5 Things Parents Should Know: When Your Kid Goes to a New School

Help your child transition to a new school by maintaining clear lines of communication.
Help your child transition to a new school by maintaining clear lines of communication.
TLC

Switching to new schools and transitioning between grades can be challenging milestones for kids and teens. For younger children, the biggest hurdle to cross is often basic fear of the unknown. Children usually behave better in familiar surroundings and when they know the established routine. Being in a different school with new teachers and classmates can be a daunting prospect. Similarly, making the leap to middle or high school presents a set of challenges. During adolescence, the social scenarios of building friendships and navigating various cliques, on top of dealing with additional hormonal and behavioral shifts, can be highly stressful.

As parents, you can help alleviate your child's anxiety about attending a new school. A lot of it boils down to basic parenting principles of communication, openness and engagement. Of course, you can't hold onto sons' and daughters' hands throughout the school day to coach them along. But by encouraging them to get involved with schoolmates, focusing on their education and also making time for fun, you can ease a bumpy transition.

#5 - Anxiety Is Natural

Don't be surprised if signs of anxiety flare up as the new school year approaches. Kids may seem a little down in the dumps, nervous or even angry. Instead of taking it personally or ignoring it, acknowledge their emotions. Take some time to ask them how they're feeling about going to a new school, and if they express specific fears and concerns, try to discuss them and think of solutions. A lot of anxiety may stem from fears of loneliness, and letting them know that you're there to help out can be calming comfort.

Older teens may not be interested in talking about pre-school jitters, and forcing them to do so won't do much good. Rather, give them a little space, but try to stay aware of their moods and behaviors. Remember that actions sometimes speak louder than words, and cooking them a special breakfast on their first day or taking them to buy a new school outfit can communicate your compassion as well.

#4 - Get (and Stay) Involved

Getting involved in your child's life is good parenting advice in general -- keep it in mind especially when dealing with a transition to a new school. Make sure to meet with your son or daughter's teachers and the school principal to get a feel of the scholastic environment. How large are the classes? Are there afterschool activities that might interest your child? Are counselors or mentors available to help your child get acquainted with the new school and answer any questions?

Getting the answers to questions like these will help you understand what to expect, and you'll better be able to talk to your child about the school-related issues. As children become better adjusted and start to make friends, try to meet them as well. The more connected you can become to your son or daughter's daily life, the better dialogue you can foster.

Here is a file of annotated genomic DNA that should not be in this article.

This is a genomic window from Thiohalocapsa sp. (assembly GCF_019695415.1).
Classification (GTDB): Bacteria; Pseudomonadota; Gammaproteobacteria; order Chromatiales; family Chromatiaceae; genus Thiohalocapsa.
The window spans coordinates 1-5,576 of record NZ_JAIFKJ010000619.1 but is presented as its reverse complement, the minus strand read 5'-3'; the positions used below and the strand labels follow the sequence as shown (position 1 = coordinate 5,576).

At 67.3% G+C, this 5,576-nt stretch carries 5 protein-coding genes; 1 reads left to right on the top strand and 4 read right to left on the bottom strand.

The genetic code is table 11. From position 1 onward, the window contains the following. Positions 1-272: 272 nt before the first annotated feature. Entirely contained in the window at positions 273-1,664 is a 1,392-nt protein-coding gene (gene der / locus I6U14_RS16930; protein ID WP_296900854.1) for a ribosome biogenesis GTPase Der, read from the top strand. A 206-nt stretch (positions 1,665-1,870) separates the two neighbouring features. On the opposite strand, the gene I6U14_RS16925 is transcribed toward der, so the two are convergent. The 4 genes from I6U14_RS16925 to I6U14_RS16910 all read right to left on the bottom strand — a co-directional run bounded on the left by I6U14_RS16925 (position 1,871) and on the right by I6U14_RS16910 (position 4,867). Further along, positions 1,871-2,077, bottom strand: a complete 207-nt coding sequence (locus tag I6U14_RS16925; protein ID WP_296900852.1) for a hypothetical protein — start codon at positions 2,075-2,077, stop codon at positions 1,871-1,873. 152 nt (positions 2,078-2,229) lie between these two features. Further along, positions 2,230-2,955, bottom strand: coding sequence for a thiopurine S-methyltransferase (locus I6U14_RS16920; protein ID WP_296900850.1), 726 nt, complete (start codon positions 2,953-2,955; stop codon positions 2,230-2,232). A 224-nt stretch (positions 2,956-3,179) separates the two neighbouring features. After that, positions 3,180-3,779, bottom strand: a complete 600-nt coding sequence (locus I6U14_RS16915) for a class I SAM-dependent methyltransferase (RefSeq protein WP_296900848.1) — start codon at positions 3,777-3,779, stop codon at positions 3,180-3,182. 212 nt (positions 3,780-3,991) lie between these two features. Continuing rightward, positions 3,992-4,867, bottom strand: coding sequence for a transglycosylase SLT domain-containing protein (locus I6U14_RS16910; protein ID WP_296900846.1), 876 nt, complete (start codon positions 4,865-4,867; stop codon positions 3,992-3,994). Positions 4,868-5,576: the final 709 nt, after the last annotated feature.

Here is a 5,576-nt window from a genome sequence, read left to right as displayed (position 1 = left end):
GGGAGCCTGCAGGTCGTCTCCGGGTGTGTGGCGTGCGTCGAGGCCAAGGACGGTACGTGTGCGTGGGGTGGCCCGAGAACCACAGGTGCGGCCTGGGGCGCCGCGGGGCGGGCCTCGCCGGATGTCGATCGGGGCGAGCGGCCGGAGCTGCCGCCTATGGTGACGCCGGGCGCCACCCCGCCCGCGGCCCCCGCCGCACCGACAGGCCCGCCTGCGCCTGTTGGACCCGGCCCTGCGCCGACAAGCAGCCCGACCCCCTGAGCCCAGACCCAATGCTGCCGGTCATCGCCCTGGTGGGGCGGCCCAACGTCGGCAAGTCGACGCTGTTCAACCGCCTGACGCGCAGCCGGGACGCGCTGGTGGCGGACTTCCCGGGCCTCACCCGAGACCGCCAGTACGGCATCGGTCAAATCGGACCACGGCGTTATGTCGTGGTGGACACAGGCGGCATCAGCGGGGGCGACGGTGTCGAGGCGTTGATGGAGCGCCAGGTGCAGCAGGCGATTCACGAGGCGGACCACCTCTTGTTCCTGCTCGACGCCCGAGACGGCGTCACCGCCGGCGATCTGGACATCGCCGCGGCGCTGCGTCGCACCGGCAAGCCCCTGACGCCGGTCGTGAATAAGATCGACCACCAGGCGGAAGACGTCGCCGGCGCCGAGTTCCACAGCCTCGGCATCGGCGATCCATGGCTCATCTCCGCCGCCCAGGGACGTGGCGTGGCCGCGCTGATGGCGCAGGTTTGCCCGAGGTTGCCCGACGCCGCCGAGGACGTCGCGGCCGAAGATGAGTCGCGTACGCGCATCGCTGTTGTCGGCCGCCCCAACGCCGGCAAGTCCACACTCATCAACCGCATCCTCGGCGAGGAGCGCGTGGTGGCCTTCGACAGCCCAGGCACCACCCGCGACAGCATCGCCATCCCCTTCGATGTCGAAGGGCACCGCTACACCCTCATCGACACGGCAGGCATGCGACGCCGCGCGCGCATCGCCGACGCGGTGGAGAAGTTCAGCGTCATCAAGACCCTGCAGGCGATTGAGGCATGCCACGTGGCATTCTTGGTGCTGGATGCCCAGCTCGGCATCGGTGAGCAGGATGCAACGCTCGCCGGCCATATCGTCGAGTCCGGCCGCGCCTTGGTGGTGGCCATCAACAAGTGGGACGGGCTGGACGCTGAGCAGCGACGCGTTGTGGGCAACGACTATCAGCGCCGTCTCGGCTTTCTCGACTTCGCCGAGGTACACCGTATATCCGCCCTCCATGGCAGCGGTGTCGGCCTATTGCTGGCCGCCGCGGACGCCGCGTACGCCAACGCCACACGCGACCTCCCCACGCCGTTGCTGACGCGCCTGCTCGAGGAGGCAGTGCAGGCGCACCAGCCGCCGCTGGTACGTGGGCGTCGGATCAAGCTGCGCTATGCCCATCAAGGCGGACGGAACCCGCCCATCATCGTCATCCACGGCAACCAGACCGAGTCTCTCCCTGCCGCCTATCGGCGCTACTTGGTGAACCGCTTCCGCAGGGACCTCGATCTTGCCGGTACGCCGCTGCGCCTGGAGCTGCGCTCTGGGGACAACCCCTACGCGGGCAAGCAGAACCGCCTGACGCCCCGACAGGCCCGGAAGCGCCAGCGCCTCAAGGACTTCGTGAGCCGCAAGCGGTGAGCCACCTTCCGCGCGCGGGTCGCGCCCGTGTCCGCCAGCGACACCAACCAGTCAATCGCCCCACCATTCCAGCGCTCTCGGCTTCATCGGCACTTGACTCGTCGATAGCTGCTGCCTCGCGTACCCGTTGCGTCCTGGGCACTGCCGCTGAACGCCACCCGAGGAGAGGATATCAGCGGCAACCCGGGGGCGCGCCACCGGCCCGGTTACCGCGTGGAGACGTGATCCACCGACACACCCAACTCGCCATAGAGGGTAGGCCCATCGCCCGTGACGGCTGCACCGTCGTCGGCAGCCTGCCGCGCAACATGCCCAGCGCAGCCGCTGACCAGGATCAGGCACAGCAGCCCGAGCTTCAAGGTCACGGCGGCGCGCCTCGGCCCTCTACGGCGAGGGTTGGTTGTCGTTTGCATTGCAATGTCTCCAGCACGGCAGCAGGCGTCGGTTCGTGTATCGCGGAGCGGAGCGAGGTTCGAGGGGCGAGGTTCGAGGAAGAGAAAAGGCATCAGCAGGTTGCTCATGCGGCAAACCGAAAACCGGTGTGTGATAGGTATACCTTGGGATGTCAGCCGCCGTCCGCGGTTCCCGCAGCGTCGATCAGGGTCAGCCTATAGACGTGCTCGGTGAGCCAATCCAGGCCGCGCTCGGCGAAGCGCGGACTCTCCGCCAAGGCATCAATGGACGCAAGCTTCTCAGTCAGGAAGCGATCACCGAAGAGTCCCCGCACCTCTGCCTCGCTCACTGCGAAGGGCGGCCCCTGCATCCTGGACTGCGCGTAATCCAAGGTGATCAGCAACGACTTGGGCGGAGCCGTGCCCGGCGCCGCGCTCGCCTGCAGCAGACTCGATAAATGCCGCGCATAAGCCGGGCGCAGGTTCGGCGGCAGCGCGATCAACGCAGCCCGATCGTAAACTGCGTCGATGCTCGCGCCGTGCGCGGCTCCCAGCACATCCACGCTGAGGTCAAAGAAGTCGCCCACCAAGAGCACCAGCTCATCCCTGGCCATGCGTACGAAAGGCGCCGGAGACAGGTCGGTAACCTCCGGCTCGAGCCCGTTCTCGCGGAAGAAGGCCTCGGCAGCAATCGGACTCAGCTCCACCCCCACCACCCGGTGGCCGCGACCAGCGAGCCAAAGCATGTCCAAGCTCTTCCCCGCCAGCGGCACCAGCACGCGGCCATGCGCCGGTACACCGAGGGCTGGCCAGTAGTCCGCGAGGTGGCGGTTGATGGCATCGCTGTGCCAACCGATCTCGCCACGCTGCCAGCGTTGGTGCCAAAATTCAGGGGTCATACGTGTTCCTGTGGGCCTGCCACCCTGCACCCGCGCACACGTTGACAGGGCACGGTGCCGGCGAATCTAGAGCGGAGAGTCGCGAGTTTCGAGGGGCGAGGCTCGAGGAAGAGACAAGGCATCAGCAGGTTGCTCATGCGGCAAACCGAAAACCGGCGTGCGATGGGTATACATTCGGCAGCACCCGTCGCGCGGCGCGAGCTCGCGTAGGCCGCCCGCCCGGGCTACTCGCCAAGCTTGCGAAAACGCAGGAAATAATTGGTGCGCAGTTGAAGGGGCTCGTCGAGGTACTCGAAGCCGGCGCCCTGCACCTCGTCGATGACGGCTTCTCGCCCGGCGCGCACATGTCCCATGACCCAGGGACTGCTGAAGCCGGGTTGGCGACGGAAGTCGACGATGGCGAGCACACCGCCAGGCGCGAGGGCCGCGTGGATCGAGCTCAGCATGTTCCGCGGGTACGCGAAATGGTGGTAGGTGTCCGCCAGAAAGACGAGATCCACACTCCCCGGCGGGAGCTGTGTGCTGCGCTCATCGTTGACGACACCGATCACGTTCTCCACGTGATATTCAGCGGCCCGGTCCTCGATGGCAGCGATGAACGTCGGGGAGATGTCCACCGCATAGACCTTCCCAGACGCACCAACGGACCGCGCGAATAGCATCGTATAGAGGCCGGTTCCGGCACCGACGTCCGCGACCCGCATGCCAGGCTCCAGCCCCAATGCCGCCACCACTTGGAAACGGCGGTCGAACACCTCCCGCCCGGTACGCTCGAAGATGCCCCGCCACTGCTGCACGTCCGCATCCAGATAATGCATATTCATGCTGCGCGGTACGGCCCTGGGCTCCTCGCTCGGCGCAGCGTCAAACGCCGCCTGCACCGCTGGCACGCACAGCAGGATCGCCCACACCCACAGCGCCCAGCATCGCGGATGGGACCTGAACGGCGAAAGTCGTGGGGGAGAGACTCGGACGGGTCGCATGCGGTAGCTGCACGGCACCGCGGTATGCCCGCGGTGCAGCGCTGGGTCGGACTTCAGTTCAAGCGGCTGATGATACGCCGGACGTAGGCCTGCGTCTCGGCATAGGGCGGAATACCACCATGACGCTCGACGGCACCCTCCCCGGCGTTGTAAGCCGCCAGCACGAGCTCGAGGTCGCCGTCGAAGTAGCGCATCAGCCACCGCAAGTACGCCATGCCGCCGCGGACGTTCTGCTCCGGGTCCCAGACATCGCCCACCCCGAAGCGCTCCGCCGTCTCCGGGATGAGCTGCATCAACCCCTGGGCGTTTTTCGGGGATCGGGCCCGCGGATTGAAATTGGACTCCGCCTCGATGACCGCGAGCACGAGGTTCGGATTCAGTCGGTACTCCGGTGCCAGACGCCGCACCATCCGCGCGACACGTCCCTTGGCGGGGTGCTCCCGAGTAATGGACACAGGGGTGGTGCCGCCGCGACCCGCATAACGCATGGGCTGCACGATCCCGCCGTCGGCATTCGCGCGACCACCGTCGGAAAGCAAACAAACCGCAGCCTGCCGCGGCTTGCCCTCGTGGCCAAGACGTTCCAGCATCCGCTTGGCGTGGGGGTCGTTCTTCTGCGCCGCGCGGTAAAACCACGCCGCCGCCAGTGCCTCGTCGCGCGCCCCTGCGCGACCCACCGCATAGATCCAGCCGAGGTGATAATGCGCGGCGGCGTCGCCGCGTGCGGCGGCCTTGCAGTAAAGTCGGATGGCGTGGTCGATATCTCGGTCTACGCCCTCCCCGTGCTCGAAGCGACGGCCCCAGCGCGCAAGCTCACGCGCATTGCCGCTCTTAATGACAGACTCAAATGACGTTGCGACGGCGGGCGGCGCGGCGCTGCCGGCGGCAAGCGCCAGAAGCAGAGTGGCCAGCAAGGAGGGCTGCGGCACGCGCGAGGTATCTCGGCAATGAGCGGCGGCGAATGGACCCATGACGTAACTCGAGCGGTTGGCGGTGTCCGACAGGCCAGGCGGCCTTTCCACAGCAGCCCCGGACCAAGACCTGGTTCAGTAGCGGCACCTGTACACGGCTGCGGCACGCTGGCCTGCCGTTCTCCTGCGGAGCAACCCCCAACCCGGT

#3 - Your Attitude Makes a Difference

The attitude that you project about the school switch can impact your child's attitude about it as well. If you express confidence and positivity about the change, that optimism can rub off. While it's crucial to address your child's anxieties about the transition, try to direct those concerns into actionable goals. For instance, if your teen is about to start high school and is worried about making friends, maybe suggest trying out for an afterschool sport. Offer potential solutions rather than feeding doubt.

#2 - Encourage Extracurricular Activities

One surefire way to get your child accustomed to his or her new school is to encourage extracurricular activities. If kids were involved in a specific activity at their old school, those are a great place to start. Even if they aren't particularly athletic, there are usually other clubs and organizations to get involved with, including band, theater, service clubs and student government. Not only do extracurricular opportunities present friendship opportunities, they're also a nice resume addition for a high school student looking to gain college admissions.

At the same time, remember that there can be too much of a good thing. If you have an adolescent soccer player, karate kid, painter and dancer all rolled into one, it may be wise to discuss cutting down on the afterschool pursuits. Kids need to relax just like adults do. Likewise, if you rarely see your teen between practices and club meetings, it could be a sign of overextension. Certainly, if grades begin to slip as activities ramp up, it's time to prioritize.

#1 - Adjusting Takes Time

Although you may like to think that kids will adjust to school in no time at all, that isn't always the case. Sometimes, they'll surprise you and come home with a new best friend on the first day of school. More often than not, it may take a little while longer for them to get comfortable. Be patient as they navigate their new school and continually encourage them to branch out without pestering them. If you spot signs of trouble, request a meeting with their teacher or school counselor to get a firsthand perspective on how your son or daughter is interacting with other and performing academically.

As a parent, providing a nurturing home and a loving attitude are some of the most valuable gifts you can provide to help your child face down fears and build confidence. Transitioning to new schools can be tough, but with time and parental support, children can reach the other side of it stronger and happier than before.